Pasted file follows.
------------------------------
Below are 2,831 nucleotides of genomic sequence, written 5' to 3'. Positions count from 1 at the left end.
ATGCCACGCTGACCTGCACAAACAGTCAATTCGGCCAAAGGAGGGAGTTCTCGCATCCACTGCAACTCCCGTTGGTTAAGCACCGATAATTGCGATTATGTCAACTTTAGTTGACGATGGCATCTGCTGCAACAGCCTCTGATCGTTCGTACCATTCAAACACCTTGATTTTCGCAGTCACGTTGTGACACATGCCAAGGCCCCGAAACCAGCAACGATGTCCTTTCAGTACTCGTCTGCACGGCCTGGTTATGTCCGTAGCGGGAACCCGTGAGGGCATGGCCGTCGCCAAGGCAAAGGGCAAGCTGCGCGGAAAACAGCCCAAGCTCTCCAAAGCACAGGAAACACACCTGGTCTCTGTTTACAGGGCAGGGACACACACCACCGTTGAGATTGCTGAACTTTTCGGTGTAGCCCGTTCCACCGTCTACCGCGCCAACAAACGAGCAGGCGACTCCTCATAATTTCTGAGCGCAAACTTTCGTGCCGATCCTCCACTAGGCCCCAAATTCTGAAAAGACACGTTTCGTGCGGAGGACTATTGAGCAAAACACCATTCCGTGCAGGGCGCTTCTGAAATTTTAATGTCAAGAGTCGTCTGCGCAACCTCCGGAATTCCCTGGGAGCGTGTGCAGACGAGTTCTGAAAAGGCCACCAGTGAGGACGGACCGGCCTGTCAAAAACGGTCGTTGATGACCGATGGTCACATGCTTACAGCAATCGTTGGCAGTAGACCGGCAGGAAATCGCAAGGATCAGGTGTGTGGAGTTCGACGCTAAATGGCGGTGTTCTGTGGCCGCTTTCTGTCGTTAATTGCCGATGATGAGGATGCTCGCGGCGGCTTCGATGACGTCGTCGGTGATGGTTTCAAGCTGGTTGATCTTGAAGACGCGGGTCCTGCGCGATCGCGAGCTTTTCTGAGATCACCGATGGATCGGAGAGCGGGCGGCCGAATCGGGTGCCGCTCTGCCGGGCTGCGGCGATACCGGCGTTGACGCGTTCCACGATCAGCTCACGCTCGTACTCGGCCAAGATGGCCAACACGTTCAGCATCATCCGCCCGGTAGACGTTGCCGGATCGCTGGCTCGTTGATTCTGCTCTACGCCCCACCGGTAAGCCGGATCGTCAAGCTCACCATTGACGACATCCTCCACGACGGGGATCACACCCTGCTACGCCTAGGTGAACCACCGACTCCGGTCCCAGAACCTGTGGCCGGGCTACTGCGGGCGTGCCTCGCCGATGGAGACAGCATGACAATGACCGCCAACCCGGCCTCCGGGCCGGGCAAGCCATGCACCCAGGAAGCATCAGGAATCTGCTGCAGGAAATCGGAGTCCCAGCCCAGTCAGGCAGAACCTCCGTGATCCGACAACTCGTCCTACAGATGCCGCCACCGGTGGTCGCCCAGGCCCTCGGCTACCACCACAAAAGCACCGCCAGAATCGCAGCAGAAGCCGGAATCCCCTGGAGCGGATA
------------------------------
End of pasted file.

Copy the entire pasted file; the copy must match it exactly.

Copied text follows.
Below are 2,831 nucleotides of genomic sequence, written 5' to 3'. Positions count from 1 at the left end.
ATGCCACGCTGACCTGCACAAACAGTCAATTCGGCCAAAGGAGGGAGTTCTCGCATCCACTGCAACTCCCGTTGGTTAAGCACCGATAATTGCGATTATGTCAACTTTAGTTGACGATGGCATCTGCTGCAACAGCCTCTGATCGTTCGTACCATTCAAACACCTTGATTTTCGCAGTCACGTTGTGACACATGCCAAGGCCCCGAAACCAGCAACGATGTCCTTTCAGTACTCGTCTGCACGGCCTGGTTATGTCCGTAGCGGGAACCCGTGAGGGCATGGCCGTCGCCAAGGCAAAGGGCAAGCTGCGCGGAAAACAGCCCAAGCTCTCCAAAGCACAGGAAACACACCTGGTCTCTGTTTACAGGGCAGGGACACACACCACCGTTGAGATTGCTGAACTTTTCGGTGTAGCCCGTTCCACCGTCTACCGCGCCAACAAACGAGCAGGCGACTCCTCATAATTTCTGAGCGCAAACTTTCGTGCCGATCCTCCACTAGGCCCCAAATTCTGAAAAGACACGTTTCGTGCGGAGGACTATTGAGCAAAACACCATTCCGTGCAGGGCGCTTCTGAAATTTTAATGTCAAGAGTCGTCTGCGCAACCTCCGGAATTCCCTGGGAGCGTGTGCAGACGAGTTCTGAAAAGGCCACCAGTGAGGACGGACCGGCCTGTCAAAAACGGTCGTTGATGACCGATGGTCACATGCTTACAGCAATCGTTGGCAGTAGACCGGCAGGAAATCGCAAGGATCAGGTGTGTGGAGTTCGACGCTAAATGGCGGTGTTCTGTGGCCGCTTTCTGTCGTTAATTGCCGATGATGAGGATGCTCGCGGCGGCTTCGATGACGTCGTCGGTGATGGTTTCAAGCTGGTTGATCTTGAAGACGCGGGTCCTGCGCGATCGCGAGCTTTTCTGAGATCACCGATGGATCGGAGAGCGGGCGGCCGAATCGGGTGCCGCTCTGCCGGGCTGCGGCGATACCGGCGTTGACGCGTTCCACGATCAGCTCACGCTCGTACTCGGCCAAGATGGCCAACACGTTCAGCATCATCCGCCCGGTAGACGTTGCCGGATCGCTGGCTCGTTGATTCTGCTCTACGCCCCACCGGTAAGCCGGATCGTCAAGCTCACCATTGACGACATCCTCCACGACGGGGATCACACCCTGCTACGCCTAGGTGAACCACCGACTCCGGTCCCAGAACCTGTGGCCGGGCTACTGCGGGCGTGCCTCGCCGATGGAGACAGCATGACAATGACCGCCAACCCGGCCTCCGGGCCGGGCAAGCCATGCACCCAGGAAGCATCAGGAATCTGCTGCAGGAAATCGGAGTCCCAGCCCAGTCAGGCAGAACCTCCGTGATCCGACAACTCGTCCTACAGATGCCGCCACCGGTGGTCGCCCAGGCCCTCGGCTACCACCACAAAAGCACCGCCAGAATCGCAGCAGAAGCCGGAATCCCCTGGAGCGGATA